Our morning began by rushing to the temple. Nandan and Sayali were already there, waiting for their turn for Sankalpa Pooja. Like the day before, we went for a pradakshina of the hill, followed by the breakfast at the resort.

while leaving

While my grandma, uncles and aunts left soon after for my hometown, Nandan and Sayali had their bus scheduled for the evening. My parents and I had our Rajdhani Express scheduled to depart from Ratnagiri at 1.25pm. Having approximately an hour to spare before leaving for Ratnagiri, Nandan, Sayali and the three of us went to the beach from the access near the resort.

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Although the steps to the beach were carved on the rocks, a bit of work was yet to be done. The trees lined the stairs on either side. The beach looked as inviting as it did the day before – the bright blue coloured sea and the clean shimmering golden sand. Although really tempted, we didn’t go in the waters as we were running out of time.

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We could see the Ganapatipule temple a little far away. We decided to take a small walk before going back to the hotel to collect our luggage. The shore was full of tiny crabs not more than an inch in length which darted with such a speed that they appeared to hover across the sands. It was rather intriguing to see them suddenly disappear into the minute sand-caves. We retraced our steps to the resort and relished on a tender coconut as collected our luggage. We boarded our rickshaw to the Ratnagiri railway station after bidding adieu to Nandan and Sayali.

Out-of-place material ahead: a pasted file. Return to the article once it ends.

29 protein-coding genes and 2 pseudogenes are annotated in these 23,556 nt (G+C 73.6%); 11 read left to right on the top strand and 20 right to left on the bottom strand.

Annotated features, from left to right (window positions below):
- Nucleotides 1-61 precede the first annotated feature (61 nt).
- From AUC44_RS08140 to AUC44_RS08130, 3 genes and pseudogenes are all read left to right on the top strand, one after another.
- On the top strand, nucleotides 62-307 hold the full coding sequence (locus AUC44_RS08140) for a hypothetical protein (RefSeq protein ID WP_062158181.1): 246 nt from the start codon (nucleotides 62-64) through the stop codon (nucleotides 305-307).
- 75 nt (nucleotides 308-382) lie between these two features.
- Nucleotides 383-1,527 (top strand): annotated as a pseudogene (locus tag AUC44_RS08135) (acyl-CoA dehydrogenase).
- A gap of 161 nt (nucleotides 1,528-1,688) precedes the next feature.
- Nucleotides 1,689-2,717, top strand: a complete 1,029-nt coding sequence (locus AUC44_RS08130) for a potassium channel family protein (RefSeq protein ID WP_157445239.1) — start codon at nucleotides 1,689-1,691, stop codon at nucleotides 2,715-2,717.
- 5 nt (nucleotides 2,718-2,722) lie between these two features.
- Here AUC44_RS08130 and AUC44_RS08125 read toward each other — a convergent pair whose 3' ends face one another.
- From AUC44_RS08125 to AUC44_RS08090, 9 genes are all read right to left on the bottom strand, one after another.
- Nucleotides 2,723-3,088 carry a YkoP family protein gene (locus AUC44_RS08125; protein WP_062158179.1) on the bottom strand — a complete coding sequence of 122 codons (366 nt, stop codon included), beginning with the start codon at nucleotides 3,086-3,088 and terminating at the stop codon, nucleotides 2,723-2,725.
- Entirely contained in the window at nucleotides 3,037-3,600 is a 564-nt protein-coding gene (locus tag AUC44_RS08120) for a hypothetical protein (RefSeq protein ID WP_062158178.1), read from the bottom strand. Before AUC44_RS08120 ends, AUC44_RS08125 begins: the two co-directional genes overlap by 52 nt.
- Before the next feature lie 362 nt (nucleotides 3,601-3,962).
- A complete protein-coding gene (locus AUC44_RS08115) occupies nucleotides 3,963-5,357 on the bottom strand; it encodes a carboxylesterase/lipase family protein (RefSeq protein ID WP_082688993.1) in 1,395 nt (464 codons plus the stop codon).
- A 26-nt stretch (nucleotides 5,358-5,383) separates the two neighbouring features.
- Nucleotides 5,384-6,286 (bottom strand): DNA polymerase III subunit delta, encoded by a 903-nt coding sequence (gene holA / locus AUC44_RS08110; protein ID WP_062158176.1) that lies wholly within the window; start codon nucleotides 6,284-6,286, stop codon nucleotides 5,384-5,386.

Here are a few tips and tricks that may help people planning a trip to Ganapatipule in the near future –

  • Ganapatipule is connected to other major towns and cities by road and rail. The road journey is considerably slow owing to the mountainous region – the 375km long journey from Mumbai takes approximately 9 hours. I find the 7-8 hour train journey relatively more comfortable – operated by Konkan Railways, the train route is very scenic, and showcases the beauty of the Konkan region. Ratnagiri is the closest station, and is connected to Mumbai by a number of trains. Here is the website of the town – http://www.ganapatipule.in